To realize the full benefits of electrifying the U.S. economy, water heating in millions of homes must be converted from gas or propane to efficient electric technologies. And converting multi-family buildings to efficient heat pump water heating is considered by many to be the Holy Grail of residential electrification—an objective of great value which is very difficult to attain. Barriers include space constraints, lack of access to capital, lack of incentive for landlords to install heat pump water heaters (HPWH) in individual units and the complexity of designing and installing a central HPWH system.
New technology being piloted by Steffes Corporation in Bayview Tower Apartments—a 100-unit low-income apartment complex in Seattle—appears to solve the complexity problem, and energy experts are optimistic about its potential. “Steffes’s Origin is a first-of-its kind packaged heat pump water heating system for multi-family buildings that dramatically reduces the risks for the designer, installation contractor and owner,” said Jon Heller, president of research and engineering consulting firm Ecotope.
“Commercial and multi-family heat pump water heaters have been around for a long time, but they’ve made almost no impact on the marketplace due to the intensive engineering work required,” said Heller, whose firm provided design and engineering support for Origin. “Before Origin, manufacturers only sold heat pumps for custom-engineered installations, which meant that design engineers had to select and size the heat pumps, the storage tanks, piping schematics, control systems, and integration of backup heating.”
“With Origin, Steffes works with the designer to select proper system sizing, then delivers the entire system, complete with Mitsubishi heat pumps, ready to install,” said Heller.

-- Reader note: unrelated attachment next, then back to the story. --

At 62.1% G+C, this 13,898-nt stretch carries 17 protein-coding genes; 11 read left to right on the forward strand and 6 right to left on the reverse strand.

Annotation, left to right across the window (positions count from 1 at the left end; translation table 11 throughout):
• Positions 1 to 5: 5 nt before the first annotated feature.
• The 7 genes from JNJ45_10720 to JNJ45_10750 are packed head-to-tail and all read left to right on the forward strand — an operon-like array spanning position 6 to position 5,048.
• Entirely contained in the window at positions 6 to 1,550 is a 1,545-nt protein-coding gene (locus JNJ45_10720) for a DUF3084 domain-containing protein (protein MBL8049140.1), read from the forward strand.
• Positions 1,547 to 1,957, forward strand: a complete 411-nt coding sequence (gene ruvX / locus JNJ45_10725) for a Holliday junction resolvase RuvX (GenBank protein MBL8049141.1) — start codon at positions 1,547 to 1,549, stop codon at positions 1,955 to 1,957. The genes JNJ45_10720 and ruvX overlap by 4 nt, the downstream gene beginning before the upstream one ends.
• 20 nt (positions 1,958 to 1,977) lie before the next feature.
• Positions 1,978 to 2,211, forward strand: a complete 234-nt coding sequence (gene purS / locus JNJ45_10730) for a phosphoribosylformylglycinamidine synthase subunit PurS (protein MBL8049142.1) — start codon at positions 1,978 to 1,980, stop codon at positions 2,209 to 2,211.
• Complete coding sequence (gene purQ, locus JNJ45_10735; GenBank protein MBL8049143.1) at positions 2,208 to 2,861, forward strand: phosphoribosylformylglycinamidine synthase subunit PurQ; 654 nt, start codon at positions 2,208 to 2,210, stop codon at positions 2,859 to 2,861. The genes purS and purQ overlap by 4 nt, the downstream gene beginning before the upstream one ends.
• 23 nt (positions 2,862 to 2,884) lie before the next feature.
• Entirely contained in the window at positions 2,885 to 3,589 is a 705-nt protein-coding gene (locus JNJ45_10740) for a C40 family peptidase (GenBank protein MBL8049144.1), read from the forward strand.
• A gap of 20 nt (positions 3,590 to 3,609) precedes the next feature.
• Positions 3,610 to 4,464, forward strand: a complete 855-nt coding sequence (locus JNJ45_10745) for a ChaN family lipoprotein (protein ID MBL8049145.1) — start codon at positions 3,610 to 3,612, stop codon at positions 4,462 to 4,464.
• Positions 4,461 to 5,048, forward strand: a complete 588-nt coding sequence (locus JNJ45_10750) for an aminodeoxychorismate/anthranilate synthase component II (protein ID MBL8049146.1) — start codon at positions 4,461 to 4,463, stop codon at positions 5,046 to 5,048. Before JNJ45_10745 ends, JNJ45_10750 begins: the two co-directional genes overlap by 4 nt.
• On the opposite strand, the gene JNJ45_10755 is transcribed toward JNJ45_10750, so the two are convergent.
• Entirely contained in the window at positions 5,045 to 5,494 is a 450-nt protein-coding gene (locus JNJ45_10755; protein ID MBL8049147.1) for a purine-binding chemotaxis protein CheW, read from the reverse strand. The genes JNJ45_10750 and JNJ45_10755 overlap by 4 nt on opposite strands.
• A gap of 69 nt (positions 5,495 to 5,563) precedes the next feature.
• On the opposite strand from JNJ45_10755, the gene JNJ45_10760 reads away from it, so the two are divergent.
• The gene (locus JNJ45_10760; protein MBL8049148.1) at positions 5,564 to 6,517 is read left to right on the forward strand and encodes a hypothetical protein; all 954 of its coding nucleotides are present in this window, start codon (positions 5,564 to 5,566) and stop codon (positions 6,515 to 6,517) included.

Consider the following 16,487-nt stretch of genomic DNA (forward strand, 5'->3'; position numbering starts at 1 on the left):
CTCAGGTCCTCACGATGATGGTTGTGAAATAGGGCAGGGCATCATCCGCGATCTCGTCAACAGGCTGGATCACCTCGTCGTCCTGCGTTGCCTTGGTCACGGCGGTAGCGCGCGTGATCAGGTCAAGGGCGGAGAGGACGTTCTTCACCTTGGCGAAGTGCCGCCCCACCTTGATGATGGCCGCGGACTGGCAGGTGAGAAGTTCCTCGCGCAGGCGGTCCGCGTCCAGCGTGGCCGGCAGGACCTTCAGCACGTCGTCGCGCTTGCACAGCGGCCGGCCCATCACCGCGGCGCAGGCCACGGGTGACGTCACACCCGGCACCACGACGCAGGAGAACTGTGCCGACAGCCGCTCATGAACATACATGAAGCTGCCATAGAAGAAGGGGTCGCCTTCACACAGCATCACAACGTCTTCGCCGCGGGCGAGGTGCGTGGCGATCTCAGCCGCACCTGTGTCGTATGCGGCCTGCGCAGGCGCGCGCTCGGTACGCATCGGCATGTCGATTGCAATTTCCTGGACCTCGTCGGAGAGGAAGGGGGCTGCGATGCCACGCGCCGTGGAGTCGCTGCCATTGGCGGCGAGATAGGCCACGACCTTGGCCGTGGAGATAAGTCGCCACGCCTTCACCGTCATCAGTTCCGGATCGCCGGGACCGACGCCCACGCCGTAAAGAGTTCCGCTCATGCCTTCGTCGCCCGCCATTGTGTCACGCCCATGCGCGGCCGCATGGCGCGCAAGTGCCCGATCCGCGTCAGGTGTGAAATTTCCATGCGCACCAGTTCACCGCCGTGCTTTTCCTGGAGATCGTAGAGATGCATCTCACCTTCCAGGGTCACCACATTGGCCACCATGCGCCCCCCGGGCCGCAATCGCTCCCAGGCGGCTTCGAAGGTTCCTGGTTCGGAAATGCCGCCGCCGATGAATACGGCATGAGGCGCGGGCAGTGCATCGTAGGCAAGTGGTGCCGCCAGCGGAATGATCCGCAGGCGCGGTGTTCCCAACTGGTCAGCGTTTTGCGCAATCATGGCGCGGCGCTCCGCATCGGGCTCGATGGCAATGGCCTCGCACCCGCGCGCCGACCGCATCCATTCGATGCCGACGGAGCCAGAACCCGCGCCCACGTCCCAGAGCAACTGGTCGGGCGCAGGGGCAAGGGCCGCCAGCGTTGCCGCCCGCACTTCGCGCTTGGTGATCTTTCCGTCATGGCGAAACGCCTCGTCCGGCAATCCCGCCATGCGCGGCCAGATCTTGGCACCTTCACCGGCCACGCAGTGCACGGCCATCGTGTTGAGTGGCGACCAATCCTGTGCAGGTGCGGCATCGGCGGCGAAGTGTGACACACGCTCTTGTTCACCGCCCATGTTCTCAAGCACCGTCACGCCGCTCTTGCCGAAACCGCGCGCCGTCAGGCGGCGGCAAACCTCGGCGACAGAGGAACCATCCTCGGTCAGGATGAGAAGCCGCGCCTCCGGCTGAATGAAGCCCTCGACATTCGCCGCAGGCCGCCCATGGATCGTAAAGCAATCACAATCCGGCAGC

“This kind of plug-and-play central heat pump water heating system is exactly what is needed to serve multi-family housing in the Northwest,” agreed Keshmira McVey, program manager for emerging technologies at the Bonneville Power Administration (BPA), which funded portions of the Bayview Tower pilot project. “Systems like Origin can also provide robust demand response resources. And we like the fact that Origin uses carbon dioxide instead of other higher global warming potential refrigerant gases.”
To encourage other multi-family building owners and developers to adapt technology such as Origin, BPA helped fund a virtual tour of the Seattle apartment complex. McVey also recommends the central HPWH system sizing tool developed by Ecotope. “More tools are available for those who want to learn about these systems,” she said, noting that San Diego Gas & Electric and D+R International have free on-line training available until the end of 2021.
From its headquarters in a small town on the plains of North Dakota, Steffes has developed a global reputation for designing and building electric heating and water heating systems with thermal storage—a capability that is essential to enable the transition to renewable electricity. With Origin, the firm has built on its specialty expertise to create a system that will make heat pump water heating a viable technology for millions of apartments and other multi-family dwellings.
Ecotope’s Heller is anticipating strong demand for Origin in the Pacific Northwest and California, driven by increasingly aggressive energy codes and prohibitions on natural gas in new buildings in many communities.
Beneficial Electrification League congratulates Steffes on its achievements with Origin and thanks the firm for its Gigawatt Sponsorship and looks forward to future collaboration.